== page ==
Gov. Tom Corbett has repealed a 4-month-old policy designed to minimize the environmental impact of Marcellus Shale natural gas well drilling in Pennsylvania's parks.
The policy repeal could hurt recreation and the environment in Ohiopyle State Park and a number of other parks in the western part of the state where oil and gas companies are seeking drilling permits, according to the former director of the state Department of Conservation and Natural Resources, which manages the state's parks and forests.
Notice of the repeal was published last week in the Pennsylvania Bulletin. Michael Krancer, acting secretary of the state Department of Environmental Protection, and several Corbett spokesmen have termed the policy "unnecessary and redundant."
The DEP notice said the department, which has permitting responsibilities for oil and gas wells, would continue to review and consider comments about drilling on public lands from all interested parties.
Representatives for the two state departments over the past two days referred questions about the policy change to the governor's office.
Ed Shirk, a Corbett spokesman, said well drilling companies are required to mitigate environmental damage wherever they drill and the DCNR "can raise any concerns it has like any private landowner."
But John Quigley, who served as former Gov. Ed Rendell's DCNR secretary, said the repealed policy could have provided important safeguards for managing drilling impacts on many ecologically valuable and vulnerable public park lands.
"The policy wasn't redundant. In fact, quite the opposite situation exists. There are gaping holes in the state's ability and practice of considering well drilling applications on public park and forest lands," Mr. Quigley said. "The policy was just a common-sense approach to mitigating or avoiding any environmental, recreational and aesthetic impacts from the well drilling."
Mr. Quigley said the repeal of the policy could affect how, where and when Marcellus Shale drilling takes place in the state's parks.
"Ohiopyle gets 1 million visitors a year and the recreation opportunities it provides are very important to the economy of the region," he said. "Drilling has been proposed and the question is now how is the state going to manage that?"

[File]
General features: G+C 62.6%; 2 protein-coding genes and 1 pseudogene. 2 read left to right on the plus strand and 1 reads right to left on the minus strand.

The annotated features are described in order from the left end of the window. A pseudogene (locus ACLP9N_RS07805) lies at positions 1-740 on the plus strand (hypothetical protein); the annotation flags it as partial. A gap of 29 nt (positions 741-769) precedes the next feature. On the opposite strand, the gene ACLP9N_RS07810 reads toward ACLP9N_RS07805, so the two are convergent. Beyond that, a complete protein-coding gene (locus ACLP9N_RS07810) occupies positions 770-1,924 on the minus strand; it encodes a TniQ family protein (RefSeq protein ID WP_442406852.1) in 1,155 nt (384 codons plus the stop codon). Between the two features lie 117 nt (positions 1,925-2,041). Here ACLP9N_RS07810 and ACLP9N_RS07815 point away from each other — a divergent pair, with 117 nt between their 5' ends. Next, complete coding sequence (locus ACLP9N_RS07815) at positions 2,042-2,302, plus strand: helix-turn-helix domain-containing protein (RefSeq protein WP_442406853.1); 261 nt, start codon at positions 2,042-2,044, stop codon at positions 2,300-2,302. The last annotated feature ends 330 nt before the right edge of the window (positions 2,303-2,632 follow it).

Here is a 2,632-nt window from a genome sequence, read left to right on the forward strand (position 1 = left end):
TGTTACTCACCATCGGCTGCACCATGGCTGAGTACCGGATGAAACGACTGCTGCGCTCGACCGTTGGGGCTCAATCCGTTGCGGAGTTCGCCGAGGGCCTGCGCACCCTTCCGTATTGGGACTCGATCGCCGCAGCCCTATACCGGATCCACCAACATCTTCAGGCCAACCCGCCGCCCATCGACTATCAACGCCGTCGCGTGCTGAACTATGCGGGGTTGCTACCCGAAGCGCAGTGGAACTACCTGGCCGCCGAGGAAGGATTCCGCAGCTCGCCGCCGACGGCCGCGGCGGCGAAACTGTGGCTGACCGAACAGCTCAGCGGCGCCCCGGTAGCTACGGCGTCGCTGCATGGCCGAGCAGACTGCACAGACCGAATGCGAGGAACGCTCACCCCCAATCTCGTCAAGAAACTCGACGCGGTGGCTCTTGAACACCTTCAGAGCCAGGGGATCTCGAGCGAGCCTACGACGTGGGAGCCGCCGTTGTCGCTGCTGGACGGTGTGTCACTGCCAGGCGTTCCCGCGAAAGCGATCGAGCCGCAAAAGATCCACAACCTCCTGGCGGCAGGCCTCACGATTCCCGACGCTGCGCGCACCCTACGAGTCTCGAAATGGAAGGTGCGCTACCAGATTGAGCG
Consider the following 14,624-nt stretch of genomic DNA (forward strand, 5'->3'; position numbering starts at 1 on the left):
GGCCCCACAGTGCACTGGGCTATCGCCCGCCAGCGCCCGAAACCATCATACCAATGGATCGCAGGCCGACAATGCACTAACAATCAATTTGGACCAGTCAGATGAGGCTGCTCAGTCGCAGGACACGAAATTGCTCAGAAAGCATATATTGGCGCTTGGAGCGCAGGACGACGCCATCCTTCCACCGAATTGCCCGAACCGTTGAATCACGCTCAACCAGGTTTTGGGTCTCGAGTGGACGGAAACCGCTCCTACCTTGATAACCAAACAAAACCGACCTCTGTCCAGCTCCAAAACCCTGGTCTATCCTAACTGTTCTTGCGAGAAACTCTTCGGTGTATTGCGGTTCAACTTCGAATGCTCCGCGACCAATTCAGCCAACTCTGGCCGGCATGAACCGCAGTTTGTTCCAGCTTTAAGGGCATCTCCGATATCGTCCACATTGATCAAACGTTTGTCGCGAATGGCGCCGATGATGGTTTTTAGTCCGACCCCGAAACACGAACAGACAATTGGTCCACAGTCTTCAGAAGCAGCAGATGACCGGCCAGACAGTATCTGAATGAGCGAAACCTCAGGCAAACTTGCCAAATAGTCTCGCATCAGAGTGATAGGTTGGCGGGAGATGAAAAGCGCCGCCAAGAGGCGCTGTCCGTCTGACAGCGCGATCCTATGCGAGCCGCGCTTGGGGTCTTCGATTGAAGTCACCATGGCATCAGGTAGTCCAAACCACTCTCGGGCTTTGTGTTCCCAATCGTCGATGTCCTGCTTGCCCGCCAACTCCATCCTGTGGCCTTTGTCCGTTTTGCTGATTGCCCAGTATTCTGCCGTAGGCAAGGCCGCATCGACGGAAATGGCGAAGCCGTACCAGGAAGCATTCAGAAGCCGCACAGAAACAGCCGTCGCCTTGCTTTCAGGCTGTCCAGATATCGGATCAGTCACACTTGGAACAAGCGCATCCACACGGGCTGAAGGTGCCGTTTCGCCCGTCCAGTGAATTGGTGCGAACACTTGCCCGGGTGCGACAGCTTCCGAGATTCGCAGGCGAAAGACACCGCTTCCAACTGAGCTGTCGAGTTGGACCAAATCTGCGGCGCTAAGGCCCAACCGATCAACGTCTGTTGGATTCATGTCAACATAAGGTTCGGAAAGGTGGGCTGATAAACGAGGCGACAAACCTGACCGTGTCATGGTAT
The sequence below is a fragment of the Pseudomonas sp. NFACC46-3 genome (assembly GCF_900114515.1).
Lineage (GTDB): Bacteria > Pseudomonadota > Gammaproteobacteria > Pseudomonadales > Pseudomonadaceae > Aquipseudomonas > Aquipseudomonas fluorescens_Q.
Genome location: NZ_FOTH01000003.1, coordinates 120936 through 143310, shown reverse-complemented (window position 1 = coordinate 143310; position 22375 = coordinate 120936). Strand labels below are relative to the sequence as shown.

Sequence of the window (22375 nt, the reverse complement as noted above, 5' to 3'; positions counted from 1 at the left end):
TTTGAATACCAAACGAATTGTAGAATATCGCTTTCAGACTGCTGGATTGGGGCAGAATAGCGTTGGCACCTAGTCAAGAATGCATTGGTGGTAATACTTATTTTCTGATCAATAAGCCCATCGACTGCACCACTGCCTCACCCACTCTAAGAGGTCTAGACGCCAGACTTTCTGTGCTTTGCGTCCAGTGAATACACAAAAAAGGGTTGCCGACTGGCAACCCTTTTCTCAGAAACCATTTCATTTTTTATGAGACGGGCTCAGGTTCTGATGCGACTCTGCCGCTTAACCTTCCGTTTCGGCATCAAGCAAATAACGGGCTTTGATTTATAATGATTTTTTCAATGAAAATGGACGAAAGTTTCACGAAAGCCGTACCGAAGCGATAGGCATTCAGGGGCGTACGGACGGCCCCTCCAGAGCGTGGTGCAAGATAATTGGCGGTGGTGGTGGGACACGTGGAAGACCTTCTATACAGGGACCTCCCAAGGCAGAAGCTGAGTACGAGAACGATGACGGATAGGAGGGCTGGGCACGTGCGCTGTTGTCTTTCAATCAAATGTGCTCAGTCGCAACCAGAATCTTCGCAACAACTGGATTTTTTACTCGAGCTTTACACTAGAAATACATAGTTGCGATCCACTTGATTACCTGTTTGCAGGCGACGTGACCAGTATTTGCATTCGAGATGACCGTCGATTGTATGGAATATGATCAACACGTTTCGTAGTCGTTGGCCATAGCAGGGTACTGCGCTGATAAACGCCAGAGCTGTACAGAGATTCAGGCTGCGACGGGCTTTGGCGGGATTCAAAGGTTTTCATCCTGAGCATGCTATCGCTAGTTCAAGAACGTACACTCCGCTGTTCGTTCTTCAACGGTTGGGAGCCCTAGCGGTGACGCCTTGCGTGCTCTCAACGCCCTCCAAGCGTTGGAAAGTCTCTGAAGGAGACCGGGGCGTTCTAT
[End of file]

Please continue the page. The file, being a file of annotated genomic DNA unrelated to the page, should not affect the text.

Pennsylvania has 117 state parks, 61 of them in the two-thirds of the state lying above the Marcellus Shale, a 380 million-year-old formation that might contain more than 500 trillion cubic feet of natural gas.
The mineral rights -- including Marcellus gas deposits -- under 85 percent of that park acreage are privately owned. Courts have ruled that the so-called "mineral estate" rights are superior to surface rights in Pennsylvania, and that the owners of underground mineral rights must be given reasonable access to develop those holdings, even when they lie under parks or other publicly owned land.
Mr. Quigley said the repealed policy required the DCNR to perform an environmental review of the drilling proposal and then negotiate a voluntary mitigation agreement with the drilling company, if possible. If the two sides couldn't reach agreement, the DEP was required to take into account the environmental review findings when issuing a drilling permit.
"It doesn't say DEP can't grant the permit. We thought it would be a positive thing to figure out areas of environmental concern so that we could maintain a balance between getting the gas and protecting the state's park resources," he said. "It's to everyone's advantage not to harm the public lands."
Mark Nicastre, a spokesman with the Pennsylvania Democratic Party, said the decision to end the policy is a payoff to oil and gas industry campaign contributors who donated more than $1 million to Mr. Corbett's election campaign.
"By making it easier for his donors to drill in state parks and forests, Tom Corbett is boosting his donors' profits while leaving Pennsylvanians with great uncertainty about the impact of the drilling," Mr. Nicastre said.
Jeff Schmidt, a lobbyist for the Sierra Club in Harrisburg, said the policy provided a much needed "extra level of scrutiny on drilling proposals for public lands used by millions of Pennsylvanians."
But State Sen. Mary Jo White, R-Venango, chair of the environmental resources and energy committee, issued a statement on Wednesday strongly supporting the governor's repeal. She called the policy "irresponsible" and said it could cost taxpayers "tens of millions of dollars from the impairment of existing [drilling] contracts."
Mr. Quigley said the policy only applied to new drilling permits on state park land, not state forest drilling leases.
Revoking the policy was widely seen as a prelude to Mr. Corbett's previously stated intention to lift a moratorium, imposed by Mr. Rendell in October, on leasing additional state forest land to Marcellus Shale gas drilling. Mr. Shirk said the governor has not decided when he will take that action.
The state has issued leases for a total of 660,000 acres of the state's 2.1 million-acre forest system for both shallow and deep gas and oil drilling. The state owns about 85 percent of the mineral rights under its forests.
Don Hopey: firstname.lastname@example.org or 412-263-1983.